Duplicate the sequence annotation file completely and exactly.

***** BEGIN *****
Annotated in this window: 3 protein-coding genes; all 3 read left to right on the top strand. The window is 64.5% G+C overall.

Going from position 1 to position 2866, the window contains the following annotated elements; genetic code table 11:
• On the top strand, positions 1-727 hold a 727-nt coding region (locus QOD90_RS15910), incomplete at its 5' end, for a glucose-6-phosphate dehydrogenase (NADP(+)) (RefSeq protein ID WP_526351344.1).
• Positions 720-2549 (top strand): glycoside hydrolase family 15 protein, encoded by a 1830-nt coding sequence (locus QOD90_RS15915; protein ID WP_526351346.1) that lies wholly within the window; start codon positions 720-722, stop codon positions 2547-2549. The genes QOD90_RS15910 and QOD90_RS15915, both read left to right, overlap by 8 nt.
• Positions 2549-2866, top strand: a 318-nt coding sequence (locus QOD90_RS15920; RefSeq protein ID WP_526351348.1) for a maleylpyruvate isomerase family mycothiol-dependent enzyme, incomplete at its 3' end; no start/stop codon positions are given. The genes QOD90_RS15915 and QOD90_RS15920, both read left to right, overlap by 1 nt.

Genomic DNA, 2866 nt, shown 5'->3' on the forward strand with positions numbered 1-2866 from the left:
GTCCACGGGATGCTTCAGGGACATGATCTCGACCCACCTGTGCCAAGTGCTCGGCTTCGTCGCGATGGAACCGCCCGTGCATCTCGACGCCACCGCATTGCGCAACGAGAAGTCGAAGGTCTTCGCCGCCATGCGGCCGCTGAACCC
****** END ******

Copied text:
Annotated in this window: 3 protein-coding genes; all 3 read left to right on the top strand. The window is 64.5% G+C overall.

Going from position 1 to position 2866, the window contains the following annotated elements; genetic code table 11:
• On the top strand, positions 1-727 hold a 727-nt coding region (locus QOD90_RS15910), incomplete at its 5' end, for a glucose-6-phosphate dehydrogenase (NADP(+)) (RefSeq protein ID WP_526351344.1).
• Positions 720-2549 (top strand): glycoside hydrolase family 15 protein, encoded by a 1830-nt coding sequence (locus QOD90_RS15915; protein ID WP_526351346.1) that lies wholly within the window; start codon positions 720-722, stop codon positions 2547-2549. The genes QOD90_RS15910 and QOD90_RS15915, both read left to right, overlap by 8 nt.
• Positions 2549-2866, top strand: a 318-nt coding sequence (locus QOD90_RS15920; RefSeq protein ID WP_526351348.1) for a maleylpyruvate isomerase family mycothiol-dependent enzyme, incomplete at its 3' end; no start/stop codon positions are given. The genes QOD90_RS15915 and QOD90_RS15920, both read left to right, overlap by 1 nt.

Genomic DNA, 2866 nt, shown 5'->3' on the forward strand with positions numbered 1-2866 from the left:
GTCCACGGGATGCTTCAGGGACATGATCTCGACCCACCTGTGCCAAGTGCTCGGCTTCGTCGCGATGGAACCGCCCGTGCATCTCGACGCCACCGCATTGCGCAACGAGAAGTCGAAGGTCTTCGCCGCCATGCGGCCGCTGAACCC